My father and I commiserated by smoking. I bought a Dr. Grabow briar pipe and a pouch of Cherry Blend smoking tobacco. Dad smoked his Pall Malls and I smoked my pipe. I learned that dad had upped his smoking to four packs a day instead of his usual one pack a day while mom was hospitalized. He did cut back to two packs a day after mom’s funeral. Dad and I rode in an Illinois Central smoking car back to the University so I could take my final exams which began the day after mom’s funeral.

A year later, doctors discovered a spot on my father’s left lung during routine x-rays for his place of employment (Dad worked in a factory and they required annual x-rays). Dad’s doctor advised the removal of the left lung as soon as possible. Of course, that would mean dad could never smoke again. Dad did not want to have the surgery but I talked him into it. I begged and pleaded. I told dad I had lost one parent and did not want to lose another. He had the surgery to please me.

The spot on Dad’s lung proved benign. He didn’t need the surgery after all. But he couldn’t smoke with only one lung. So he began drinking. He blamed me for taking the only joy he had left in his life away from him. I tried to get him interested in dating or reading or doing anything that would occupy his mind. All he wanted to do was drink himself into oblivion.

Dad died at age 64, two months before his sixty-fifth birthday and mandatory retirement from the factory where he had worked for more than forty years (working was the last pleasure dad had in life, and his work soon would be taken away from him, too). He suffered a massive heart attack while shoveling snow from his sidewalks in 1968. I helped the funeral director carry my father’s body out to the hearse.

My father died of a broken heart, and so did Gretta.

Gretta developed her heart condition after her mother was diagnosed with cancer. Gretta’s father made Gretta feel guilty for not moving back home to care for her mother, and he continued to harass Gretta after Gretta’s mother died. Gretta internalized the anger her father cultivated. That anger ate her up inside and eventually killed her. I found Gretta dead on the bathroom floor when I awoke on the morning of January 31, 2012.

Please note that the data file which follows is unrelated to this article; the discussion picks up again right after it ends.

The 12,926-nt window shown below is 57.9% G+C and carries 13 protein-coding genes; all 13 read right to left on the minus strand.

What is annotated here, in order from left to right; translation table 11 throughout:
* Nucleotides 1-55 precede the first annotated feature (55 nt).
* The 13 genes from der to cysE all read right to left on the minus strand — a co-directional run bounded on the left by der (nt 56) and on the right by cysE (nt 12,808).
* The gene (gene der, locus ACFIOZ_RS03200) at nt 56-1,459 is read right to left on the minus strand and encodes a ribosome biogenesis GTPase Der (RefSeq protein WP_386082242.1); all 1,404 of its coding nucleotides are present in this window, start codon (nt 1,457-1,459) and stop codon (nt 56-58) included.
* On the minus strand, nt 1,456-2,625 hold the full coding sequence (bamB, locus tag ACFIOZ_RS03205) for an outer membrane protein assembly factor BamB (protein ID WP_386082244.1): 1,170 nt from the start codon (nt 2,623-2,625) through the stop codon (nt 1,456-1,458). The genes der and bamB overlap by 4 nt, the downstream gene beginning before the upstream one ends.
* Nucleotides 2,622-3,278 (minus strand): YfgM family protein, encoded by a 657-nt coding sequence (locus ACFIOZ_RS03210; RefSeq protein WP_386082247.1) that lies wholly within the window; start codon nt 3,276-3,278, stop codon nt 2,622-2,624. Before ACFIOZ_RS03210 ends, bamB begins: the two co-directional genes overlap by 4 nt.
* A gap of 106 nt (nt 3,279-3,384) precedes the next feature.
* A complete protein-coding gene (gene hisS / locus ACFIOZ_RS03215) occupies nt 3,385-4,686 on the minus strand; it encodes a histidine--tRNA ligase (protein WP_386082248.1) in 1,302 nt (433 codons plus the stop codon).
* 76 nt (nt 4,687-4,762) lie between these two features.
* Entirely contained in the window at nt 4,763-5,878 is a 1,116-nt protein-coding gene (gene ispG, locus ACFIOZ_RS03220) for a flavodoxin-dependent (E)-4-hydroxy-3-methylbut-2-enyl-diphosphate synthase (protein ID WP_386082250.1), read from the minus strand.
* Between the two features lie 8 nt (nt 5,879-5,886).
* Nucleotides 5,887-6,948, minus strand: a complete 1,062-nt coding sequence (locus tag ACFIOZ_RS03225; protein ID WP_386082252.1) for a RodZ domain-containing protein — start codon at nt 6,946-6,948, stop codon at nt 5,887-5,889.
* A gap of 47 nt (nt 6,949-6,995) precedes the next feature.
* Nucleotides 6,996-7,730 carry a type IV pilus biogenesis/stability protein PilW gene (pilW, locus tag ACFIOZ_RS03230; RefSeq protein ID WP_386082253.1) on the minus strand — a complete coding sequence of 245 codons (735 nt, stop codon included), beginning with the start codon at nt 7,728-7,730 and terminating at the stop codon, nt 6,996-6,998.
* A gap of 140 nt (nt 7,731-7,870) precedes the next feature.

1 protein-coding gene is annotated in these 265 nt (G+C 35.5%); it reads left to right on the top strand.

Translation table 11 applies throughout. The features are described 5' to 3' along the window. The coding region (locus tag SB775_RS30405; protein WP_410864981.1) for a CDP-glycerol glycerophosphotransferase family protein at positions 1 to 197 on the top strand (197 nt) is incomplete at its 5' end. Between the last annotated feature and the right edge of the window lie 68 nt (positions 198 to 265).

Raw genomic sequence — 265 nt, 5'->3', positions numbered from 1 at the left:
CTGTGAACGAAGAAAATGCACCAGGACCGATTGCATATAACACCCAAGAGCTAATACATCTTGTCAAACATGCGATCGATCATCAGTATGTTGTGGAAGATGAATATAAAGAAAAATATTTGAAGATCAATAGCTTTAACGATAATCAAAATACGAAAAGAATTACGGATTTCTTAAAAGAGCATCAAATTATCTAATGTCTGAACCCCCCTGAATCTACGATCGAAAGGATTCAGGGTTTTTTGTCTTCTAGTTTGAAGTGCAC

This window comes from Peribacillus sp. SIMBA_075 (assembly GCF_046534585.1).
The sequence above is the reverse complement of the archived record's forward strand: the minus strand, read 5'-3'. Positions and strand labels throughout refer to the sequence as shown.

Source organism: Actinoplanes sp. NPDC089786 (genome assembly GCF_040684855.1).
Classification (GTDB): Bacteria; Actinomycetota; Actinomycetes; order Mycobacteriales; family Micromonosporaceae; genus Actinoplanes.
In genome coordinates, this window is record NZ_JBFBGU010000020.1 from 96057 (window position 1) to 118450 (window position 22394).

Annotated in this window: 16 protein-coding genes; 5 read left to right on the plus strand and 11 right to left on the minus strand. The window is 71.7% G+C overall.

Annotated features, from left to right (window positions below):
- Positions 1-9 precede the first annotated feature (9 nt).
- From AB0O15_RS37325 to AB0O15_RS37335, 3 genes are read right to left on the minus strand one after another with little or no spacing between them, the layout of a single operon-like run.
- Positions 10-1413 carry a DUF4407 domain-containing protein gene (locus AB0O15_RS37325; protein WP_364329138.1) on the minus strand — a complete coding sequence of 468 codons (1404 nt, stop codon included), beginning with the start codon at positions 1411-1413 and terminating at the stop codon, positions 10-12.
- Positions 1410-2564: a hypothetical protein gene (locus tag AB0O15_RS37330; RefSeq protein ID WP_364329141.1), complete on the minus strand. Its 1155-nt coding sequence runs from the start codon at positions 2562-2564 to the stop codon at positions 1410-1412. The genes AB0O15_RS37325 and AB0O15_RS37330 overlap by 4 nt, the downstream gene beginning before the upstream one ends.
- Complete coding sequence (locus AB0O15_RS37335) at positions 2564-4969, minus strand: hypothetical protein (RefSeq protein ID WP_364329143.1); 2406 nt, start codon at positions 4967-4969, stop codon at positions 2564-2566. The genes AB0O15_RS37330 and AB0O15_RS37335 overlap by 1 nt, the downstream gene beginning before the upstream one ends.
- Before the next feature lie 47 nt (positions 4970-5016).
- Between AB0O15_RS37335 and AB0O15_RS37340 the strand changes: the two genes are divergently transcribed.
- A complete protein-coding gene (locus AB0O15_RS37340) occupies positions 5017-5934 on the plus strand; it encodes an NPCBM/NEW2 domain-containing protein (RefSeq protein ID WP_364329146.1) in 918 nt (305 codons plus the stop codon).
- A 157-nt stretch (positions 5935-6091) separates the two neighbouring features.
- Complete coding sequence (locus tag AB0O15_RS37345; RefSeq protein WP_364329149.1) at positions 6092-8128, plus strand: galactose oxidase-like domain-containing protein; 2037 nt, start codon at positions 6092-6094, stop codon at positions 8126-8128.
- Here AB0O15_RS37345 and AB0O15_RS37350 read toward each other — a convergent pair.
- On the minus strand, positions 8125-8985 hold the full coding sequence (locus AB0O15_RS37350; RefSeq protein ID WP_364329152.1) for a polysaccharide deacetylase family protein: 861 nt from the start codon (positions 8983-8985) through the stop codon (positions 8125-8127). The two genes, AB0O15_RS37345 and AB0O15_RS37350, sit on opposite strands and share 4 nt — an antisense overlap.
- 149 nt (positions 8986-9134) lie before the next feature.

Internalized guilt and anger are killers. They kill more people than smoking and guns combined.

After Gretta died, I internalized my own guilt and anger. The only things that saved me from self-destruction were smoking and writing.

I was a degreed psychologist and therapist for 20 years. I know a rationalization when I hear it. My reasons for smoking are all just made-up justifications for my emotional attachment to tobacco.

So now you know why I still smoke tobacco and don’t intend to stop. Everyone I loved who didn’t smoke died. Those who smoked died of broken hearts, not from smoking.

The two things that keep my heart from breaking are writing and smoking. Please don’t ask me to quit doing either.

And please do not try to make me feel guilty for smoking. I feel guilty enough already. Guilt leads to anger, and anger kills.

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6 thoughts on “Smokescreens

  1. I’m not ready to loose you, but I understand where you’re coming from. I smoked for 55 years and loved it for many reasons. When the time comes, for whatever reason, you’ll stop.
    Until then, just take care of yourself in every other way. LU

    Like

  2. I love you, and I won’t just support your reasons for smoking – I will defend your right to smoke. Your story makes me cry. You have received too much heartbreak and you don’t deserve more; that would include people trying to tell you how to feel and how to think. Incidentally, I was never overweight when I smoked. In addition, smoking didn’t kill my father, and he smoked from his teens until the end of his life.

    I admire you for sharing such a very personal story. It is no one’s business, but it will undoubtedly get people to think twice before judging you or telling you what you should or shouldn’t do. I have your back.

    Liked by 1 person

  3. I smoke, too, Paul, so you won’t hear it from me. Your story touched my heart. I figured you had a lot of scars. Most great writers do. 😉 This was very brave. Someday, maybe, I’ll share my story. Today is not that day. Now, if you’ll excuse me, I’m dying for a butt. lol

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  4. I’m told smokers are a dying breed, Sue. Don’t believe it for a minute. We are the serial killers who, like industrial polluters and fossil fuel merchants, will survive when everyone else is dead. We will adapt. The rest of the world won’t.

    Like